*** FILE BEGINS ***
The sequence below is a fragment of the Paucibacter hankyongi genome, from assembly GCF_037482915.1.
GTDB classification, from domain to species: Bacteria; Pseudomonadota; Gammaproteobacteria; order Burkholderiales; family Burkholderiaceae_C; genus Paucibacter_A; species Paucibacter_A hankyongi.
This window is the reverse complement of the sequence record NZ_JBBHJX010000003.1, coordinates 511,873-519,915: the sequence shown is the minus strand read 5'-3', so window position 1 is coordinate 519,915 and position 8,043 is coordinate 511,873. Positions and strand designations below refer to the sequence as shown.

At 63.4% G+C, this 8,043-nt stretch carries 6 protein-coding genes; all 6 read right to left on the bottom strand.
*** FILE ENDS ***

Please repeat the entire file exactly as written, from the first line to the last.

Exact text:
The sequence below is a fragment of the Paucibacter hankyongi genome, from assembly GCF_037482915.1.
GTDB classification, from domain to species: Bacteria; Pseudomonadota; Gammaproteobacteria; order Burkholderiales; family Burkholderiaceae_C; genus Paucibacter_A; species Paucibacter_A hankyongi.
This window is the reverse complement of the sequence record NZ_JBBHJX010000003.1, coordinates 511,873-519,915: the sequence shown is the minus strand read 5'-3', so window position 1 is coordinate 519,915 and position 8,043 is coordinate 511,873. Positions and strand designations below refer to the sequence as shown.

At 63.4% G+C, this 8,043-nt stretch carries 6 protein-coding genes; all 6 read right to left on the bottom strand.